According to Rossetter, Hoffman would ask her to pose with him for photographs at parties after each performance. Every time, Hoffman would squeeze her breast, then drop his hand before the shutter went off. All except one time, which was caught on film; Rossetter held on to the photo.

In April 1994, Rossetter and another actress, Jeanine Jackson, “got to talking about how we got started," Jackson recalls. Rossetter told Jackson she had once been on Broadway and "how utterly miserable it was because of what Dustin Hoffman put her through. I was absolutely appalled," Jackson says.

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Video editor Melissa Kester was 20 when she says she met Hoffman at a recording studio in Malibu in 1985. Kester's then-boyfriend was working on songs for Ishtar — sung (poorly) by Hoffman and Warren Beatty, who played bad songwriters in the film.

The first day there, the crew was gathered around a TV set with Hoffman watching his TV movie performance in Death of a Salesman. "I was talking about how much I loved Arthur Miller and how much I wanted to write in the industry," Kester says. "He said, 'I have a bunch of projects and we should talk. Give me your number.'"

Kester says she returned to the recording studio for another day of observing. She describes being introduced there to Hoffman's second wife, Lisa Gottsegen, and their young children. "It seemed safe." As Kester describes it, Hoffman was in the recording studio, performing the Paul Williams song "That a Lawnmower Can Do All That." Between takes, she says, Hoffman announced from the studio, "I'm bored. Send Melissa in here."

Game to play along, Kester says she entered the recording booth. She could see her boyfriend behind the mixing table through the narrow window, along with several other crewmembers observing. It later occurred to her that she and Hoffman were only visible from the shoulders up.

When recording began on the next take, Hoffman grabbed Kester firmly and pulled her into him, she claims. From the mixing table, it seemed like innocent palling around. But inside the booth, Kester says Hoffman was pushing his hand down into her pants. "And then," she says, "he stuck his fingers into my vagina." All the while, Hoffman never stopped singing.

"My boyfriend was right there," she says. "I didn't know what to do." Hoffman proceeded to violate her for approximately 30 seconds, Kester estimates, before she finally pulled herself away and tried "not to make it look like a big deal."

"I felt like it was my fault. I felt so cheap. It changed everything. I realized, 'Of course he wasn't interested in your writing,'" she says.

A few days later, Hoffman used the phone number Kester had given him. "He wanted to get together," Kester recalls. "I didn't want to be rude. We're all trained to be polite. But I blew him off." Hoffman called again. Kester turned him down again. Hoffman called a third time. "And then it dawned on me: 'Oh my God. Do I have a stalker?' I said, 'I have a boyfriend and I love him. Please stop calling me.'"

Hoffman did stop calling Kester. But for three weeks, she says she sat on edge, terrified he would again.

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Carolyn (not her real name) is a healthcare worker living in the Washington, D.C., area. In 1975, she was 21 and working as a tour guide on the busses that shuttled tourists to the various monuments in the capital. Hoffman, in town shooting All the President's Men, randomly boarded one with his assistant one afternoon.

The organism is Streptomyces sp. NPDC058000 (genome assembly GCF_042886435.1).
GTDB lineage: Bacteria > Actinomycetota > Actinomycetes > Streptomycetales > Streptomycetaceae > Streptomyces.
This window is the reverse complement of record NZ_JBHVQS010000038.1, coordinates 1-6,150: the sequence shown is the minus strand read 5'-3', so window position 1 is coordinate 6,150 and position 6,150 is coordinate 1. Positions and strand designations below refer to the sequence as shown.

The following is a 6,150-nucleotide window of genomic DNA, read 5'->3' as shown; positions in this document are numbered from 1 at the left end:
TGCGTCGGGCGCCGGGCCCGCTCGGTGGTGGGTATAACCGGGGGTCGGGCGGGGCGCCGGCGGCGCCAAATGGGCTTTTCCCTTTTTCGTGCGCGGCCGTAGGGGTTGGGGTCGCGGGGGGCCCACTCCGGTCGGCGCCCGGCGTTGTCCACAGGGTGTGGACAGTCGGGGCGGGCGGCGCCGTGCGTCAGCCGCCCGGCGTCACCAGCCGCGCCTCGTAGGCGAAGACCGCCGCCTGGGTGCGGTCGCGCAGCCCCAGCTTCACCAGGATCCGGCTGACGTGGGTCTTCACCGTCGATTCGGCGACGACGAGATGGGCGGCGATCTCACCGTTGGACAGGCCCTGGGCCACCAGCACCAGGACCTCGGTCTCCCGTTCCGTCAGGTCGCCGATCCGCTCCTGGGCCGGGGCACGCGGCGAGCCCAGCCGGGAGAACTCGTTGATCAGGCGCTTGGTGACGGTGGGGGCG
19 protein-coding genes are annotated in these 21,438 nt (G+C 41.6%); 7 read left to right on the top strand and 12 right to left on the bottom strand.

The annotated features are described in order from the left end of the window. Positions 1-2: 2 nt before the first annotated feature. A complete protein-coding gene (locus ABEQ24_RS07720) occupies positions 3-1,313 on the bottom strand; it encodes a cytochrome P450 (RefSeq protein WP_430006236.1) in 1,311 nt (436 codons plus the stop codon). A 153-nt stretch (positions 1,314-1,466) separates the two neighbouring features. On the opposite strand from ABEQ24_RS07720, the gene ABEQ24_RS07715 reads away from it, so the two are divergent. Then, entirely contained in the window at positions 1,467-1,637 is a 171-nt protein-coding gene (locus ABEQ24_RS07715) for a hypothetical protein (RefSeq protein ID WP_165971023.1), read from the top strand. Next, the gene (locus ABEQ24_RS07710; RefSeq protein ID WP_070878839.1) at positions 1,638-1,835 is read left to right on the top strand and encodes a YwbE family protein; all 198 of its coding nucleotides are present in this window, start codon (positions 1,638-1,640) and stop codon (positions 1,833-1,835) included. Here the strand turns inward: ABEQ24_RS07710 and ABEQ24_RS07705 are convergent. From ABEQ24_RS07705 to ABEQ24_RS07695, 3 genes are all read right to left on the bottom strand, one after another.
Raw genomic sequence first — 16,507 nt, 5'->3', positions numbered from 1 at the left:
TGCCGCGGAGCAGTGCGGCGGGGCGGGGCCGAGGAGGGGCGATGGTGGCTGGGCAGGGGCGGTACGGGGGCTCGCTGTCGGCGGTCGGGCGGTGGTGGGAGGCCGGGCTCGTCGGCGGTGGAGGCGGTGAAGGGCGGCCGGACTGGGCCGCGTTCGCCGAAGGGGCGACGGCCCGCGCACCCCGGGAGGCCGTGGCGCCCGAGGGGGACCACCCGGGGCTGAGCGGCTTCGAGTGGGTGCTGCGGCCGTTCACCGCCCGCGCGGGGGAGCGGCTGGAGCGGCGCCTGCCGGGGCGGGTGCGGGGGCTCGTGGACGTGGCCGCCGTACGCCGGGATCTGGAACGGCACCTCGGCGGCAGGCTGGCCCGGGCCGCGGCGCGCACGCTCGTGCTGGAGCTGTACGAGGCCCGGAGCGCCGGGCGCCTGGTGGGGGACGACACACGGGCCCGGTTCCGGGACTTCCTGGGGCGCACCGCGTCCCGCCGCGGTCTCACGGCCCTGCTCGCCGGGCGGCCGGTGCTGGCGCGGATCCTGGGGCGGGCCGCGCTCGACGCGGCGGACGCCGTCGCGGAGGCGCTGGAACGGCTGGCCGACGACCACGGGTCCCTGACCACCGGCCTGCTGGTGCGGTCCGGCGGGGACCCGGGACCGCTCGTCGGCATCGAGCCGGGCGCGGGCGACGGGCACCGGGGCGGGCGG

"Everyone was freaking out," she recalls. Hoffman and Carolyn shared a few pleasantries and he exited the vehicle. About an hour later, the assistant boarded the bus again. "He told me that 'Mr. Hoffman would very much like to spend the evening with me,'" she recalls.

Her mother dropped her off that evening at the Watergate Hotel. A group of fans were milling about, hoping to catch a glimpse of Robert Redford, who was also staying there during the shoot. She was sent to Hoffman's room, who answered the door shirtless, she recalls.

"He was on the phone screaming at somebody," she says. "And he motions at me to come into the room. This screaming went on for several minutes. And I remember thinking to myself: 'Why are you staying?'"

Hoffman eventually grew more affable and started a conversation with Carolyn, shocking her when he mentioned things about her that she hadn't shared before. "It was as if he had researched me before I got there," she says. "He asked me, 'What kind of doctor was your father?' I knew I never told him anything about my father." She announced that she was ready to head home.

To which, she claims, Hoffman replied, "Go home? You don't think you're getting out of here without having sex, do you?" She says Hoffman blocked the doorway and presented her with two options of sex acts. She chose oral sex — "I can't remember the other option." When it was over, she claims, Hoffman handed her a $20 bill for a cab home.

She spent the next week avoiding her job in a family beach house. While she was away, she says, Hoffman called her mother several times asking to take Carolyn out for dinner.  

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The fifth accuser, a woman who was not named in the initial version of this story, expressed that she no longer wanted the details of her encounter with Hoffman publicly disclosed. As a courtesy to the alleged victim, THR has removed the details of her account.